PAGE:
By Lizzy Okoji
Concerned by increasing level of drug usage in Nigeria, a drop-in treatment centre has been opened for women by the United Nations Office on Drug and Crime (UNODC), the European Union (EU) in collaboration with the Centre for Rights to Health (CRH).
UNODC and its partners officially opened the community based drop-in and counselling centre at the Mabushi District of Abuja on Wednesday.
The centre was established with funding support from EU under the “Response to Drugs and Related Organised Crime in Nigeria’’ project.
Elizabeth Bayer, Deputy Representative of UNODC in Nigeria, said that the programme was in response to the gap analysis done in the research between 2016 and 2018.
She explained that the research revealed that female drug users were not accessing treatment as readily and often as male drug users in the community, hence the need to establish a centre that would attend to them.
“We have a project that is funded by the European Union on drug trafficking and abuse, it has a number of pillars but one strong pillar is on drug demand reduction so what we are doing is in line with that.
“We do this a lot to NGOs, here we are also, supporting the Centre of Rights to Health to establish such a centre for women.
“Particularly, female drug abusers are at the core of our concern because they are often neglected in other projects.
“ In many other treatment centres, it is the men who come. Women are not just coming there.
“So here, we have a centre that is specifically dedicated to women where women are really accessing and actually getting the services of support on drug abuse and prevention,’’ Bayer said.
Bayer said that the UNODC and its partners on Tuesday launched a drug abuse research survey which would help in designing intervention strategies (for drug users).
She said that one of the cardinal priorities of the project was to provide direct support for Civil Society Organsisatins (CSO) working on drug prevention, treatment and care.
Bayer commended the CRH for executing the project and identifying the most vulnerable groups who are in need of treatment and counselling to prevent illicit use of drugs.
Also, Richard Young, Deputy Head of Delegation of the EU to Nigeria, lauded the initiative which he described as a way in the right direction to tackle the menace of illicit drug use and abuse.
Young said that beyond statistics and reports, the testament of rehabilitated persons indicated a success in the project of addressing the use of illicit drugs.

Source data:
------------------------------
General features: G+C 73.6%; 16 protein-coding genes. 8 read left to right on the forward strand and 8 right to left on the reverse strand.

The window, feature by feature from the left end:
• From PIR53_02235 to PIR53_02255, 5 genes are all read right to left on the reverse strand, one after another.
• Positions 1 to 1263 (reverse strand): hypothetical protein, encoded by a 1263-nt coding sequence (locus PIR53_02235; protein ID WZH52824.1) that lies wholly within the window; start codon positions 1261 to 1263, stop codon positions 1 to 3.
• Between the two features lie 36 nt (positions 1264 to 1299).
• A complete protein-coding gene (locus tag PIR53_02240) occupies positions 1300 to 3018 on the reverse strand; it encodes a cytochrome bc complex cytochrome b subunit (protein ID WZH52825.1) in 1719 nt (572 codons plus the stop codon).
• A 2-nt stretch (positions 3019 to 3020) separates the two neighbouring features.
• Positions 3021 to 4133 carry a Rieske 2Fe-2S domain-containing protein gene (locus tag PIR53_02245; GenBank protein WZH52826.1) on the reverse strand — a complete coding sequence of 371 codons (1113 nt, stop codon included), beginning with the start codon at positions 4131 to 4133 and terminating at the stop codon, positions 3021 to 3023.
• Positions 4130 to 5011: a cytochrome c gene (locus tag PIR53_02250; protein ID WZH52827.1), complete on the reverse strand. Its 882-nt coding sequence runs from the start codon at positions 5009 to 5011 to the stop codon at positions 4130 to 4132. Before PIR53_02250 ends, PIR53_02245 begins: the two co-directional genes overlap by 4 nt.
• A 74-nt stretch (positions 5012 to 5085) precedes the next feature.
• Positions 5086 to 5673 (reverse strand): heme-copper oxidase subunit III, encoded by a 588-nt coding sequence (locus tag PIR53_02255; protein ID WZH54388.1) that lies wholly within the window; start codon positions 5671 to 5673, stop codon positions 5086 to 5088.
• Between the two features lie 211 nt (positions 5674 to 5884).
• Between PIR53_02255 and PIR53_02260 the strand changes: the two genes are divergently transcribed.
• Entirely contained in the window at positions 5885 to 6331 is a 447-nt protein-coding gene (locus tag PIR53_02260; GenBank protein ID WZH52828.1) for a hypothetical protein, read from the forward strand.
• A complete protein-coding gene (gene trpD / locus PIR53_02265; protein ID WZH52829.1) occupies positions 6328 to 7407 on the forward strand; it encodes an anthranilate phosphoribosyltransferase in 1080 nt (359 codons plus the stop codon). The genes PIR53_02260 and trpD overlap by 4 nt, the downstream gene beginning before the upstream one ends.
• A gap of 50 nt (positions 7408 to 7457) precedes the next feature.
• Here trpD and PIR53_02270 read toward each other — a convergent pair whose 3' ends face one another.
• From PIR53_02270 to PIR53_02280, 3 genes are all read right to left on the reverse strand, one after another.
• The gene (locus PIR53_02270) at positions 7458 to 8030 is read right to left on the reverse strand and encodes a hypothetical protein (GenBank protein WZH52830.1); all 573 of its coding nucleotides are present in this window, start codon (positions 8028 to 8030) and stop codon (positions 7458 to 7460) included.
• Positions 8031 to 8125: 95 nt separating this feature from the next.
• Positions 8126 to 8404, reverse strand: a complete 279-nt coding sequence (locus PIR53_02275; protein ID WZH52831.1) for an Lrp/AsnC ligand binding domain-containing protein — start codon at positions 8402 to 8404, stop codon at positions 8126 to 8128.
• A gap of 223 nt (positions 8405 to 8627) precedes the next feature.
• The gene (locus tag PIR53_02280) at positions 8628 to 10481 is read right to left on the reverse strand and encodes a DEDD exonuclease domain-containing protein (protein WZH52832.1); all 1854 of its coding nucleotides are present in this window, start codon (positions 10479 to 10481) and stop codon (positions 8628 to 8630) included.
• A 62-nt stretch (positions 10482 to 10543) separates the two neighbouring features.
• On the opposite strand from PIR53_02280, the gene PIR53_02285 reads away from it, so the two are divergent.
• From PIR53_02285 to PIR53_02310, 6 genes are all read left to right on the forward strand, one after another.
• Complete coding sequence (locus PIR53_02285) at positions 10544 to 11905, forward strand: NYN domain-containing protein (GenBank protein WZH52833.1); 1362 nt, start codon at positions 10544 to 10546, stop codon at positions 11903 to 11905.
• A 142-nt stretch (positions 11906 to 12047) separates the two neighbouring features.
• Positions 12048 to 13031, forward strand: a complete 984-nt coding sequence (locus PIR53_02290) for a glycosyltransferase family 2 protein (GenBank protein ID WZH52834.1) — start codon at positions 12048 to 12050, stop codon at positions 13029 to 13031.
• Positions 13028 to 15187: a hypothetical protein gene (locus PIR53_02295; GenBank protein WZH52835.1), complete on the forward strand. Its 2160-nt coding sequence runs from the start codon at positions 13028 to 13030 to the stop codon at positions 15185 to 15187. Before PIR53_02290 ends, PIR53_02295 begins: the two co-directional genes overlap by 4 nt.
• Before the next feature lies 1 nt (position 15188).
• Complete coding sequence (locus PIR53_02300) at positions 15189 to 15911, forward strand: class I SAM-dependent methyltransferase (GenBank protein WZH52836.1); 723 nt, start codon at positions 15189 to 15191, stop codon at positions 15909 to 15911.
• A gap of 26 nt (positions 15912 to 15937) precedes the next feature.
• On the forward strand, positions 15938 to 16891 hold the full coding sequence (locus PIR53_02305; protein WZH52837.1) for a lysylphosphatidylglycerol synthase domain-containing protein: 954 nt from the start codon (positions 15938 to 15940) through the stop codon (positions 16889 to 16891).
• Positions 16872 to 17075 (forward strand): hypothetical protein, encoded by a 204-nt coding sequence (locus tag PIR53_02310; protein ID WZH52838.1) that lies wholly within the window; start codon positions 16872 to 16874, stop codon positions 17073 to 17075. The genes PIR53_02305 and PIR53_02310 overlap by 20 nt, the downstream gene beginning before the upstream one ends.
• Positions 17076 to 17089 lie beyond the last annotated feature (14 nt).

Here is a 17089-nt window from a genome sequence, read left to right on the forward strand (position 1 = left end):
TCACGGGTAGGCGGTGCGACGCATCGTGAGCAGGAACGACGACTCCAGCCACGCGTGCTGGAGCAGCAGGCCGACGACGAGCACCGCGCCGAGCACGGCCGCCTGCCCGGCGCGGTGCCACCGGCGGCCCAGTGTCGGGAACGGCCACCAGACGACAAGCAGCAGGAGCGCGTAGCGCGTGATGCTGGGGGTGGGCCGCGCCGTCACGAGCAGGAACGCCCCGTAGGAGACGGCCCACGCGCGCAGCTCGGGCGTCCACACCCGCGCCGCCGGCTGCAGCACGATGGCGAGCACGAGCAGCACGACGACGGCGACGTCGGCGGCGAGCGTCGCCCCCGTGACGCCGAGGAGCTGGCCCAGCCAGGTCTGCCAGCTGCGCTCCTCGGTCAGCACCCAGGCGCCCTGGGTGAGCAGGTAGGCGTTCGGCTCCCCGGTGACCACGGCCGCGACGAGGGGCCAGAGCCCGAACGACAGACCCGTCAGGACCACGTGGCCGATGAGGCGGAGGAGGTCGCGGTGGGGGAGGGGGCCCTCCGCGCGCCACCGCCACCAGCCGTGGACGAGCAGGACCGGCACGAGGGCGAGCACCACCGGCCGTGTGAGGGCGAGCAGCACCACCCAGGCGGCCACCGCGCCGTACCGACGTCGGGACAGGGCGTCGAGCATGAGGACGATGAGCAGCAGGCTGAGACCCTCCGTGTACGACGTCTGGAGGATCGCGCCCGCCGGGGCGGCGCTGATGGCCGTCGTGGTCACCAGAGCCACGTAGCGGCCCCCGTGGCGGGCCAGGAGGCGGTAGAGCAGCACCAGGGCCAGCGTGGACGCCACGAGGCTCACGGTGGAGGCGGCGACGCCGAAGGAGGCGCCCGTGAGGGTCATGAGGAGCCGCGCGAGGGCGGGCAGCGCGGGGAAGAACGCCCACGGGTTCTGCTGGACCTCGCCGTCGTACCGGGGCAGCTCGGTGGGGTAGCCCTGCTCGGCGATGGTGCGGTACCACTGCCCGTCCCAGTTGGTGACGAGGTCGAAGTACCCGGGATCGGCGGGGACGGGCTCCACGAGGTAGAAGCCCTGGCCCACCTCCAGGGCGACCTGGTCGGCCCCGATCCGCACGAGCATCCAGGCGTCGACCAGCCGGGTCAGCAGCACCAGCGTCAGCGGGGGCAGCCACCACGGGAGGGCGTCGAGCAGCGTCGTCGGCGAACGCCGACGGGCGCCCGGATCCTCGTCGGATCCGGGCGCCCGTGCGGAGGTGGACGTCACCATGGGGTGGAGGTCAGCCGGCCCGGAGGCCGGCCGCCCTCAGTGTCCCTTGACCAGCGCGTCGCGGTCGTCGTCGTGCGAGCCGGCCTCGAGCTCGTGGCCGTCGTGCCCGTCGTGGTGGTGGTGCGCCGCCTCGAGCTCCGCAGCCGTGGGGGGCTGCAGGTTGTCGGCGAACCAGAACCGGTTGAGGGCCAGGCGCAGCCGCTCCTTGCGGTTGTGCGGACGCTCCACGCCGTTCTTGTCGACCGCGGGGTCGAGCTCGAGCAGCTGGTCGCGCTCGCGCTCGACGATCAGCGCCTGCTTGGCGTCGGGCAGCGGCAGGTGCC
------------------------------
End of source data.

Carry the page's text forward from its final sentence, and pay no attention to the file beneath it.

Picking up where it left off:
Dr Stella Iwuagwu, Executive Director, CRH, said that the Drop-in centre was a refuge for vulnerable women who used drugs and a place where they could get treatment and counselling.
Iwuagwu said that before the official opening of the centre, no fewer than 80 women in Mabushi had benefited from CRH’s services.
She said the services which included treatment, HIV screening and counselling, psychosocial support, sensitisation, among others.
She said that with the official opening of the centre, more women in Mabushi area and Abuja could get help, healing from trauma and addiction and transform their lives.
She said that against criminalising drug users, CRH helped them work through their challenges to help them solve their problems to make them better people.
Iwuagwu called for the collaboration of more agencies, governments and NGOs to support the sustainability of the centre beyond the one-year support from the EU/UNODC.
A beneficiary of the project, Aisha Zuberu, expressed appreciation for UNODC and CRH for coming to their rescue.
She said that as a commercial sex worker, she had been addicted to drugs for over 20 years but she did not have the will to stop it on her own.
Narrating the dangers of illicit drug use, she disclosed that under the influence of drugs, she could sleep with as much as 10 men in a day just to make more money to get more drugs.
Zuberu said that her life changed for better when she had an encounter with CRH and was counselled. (NAN)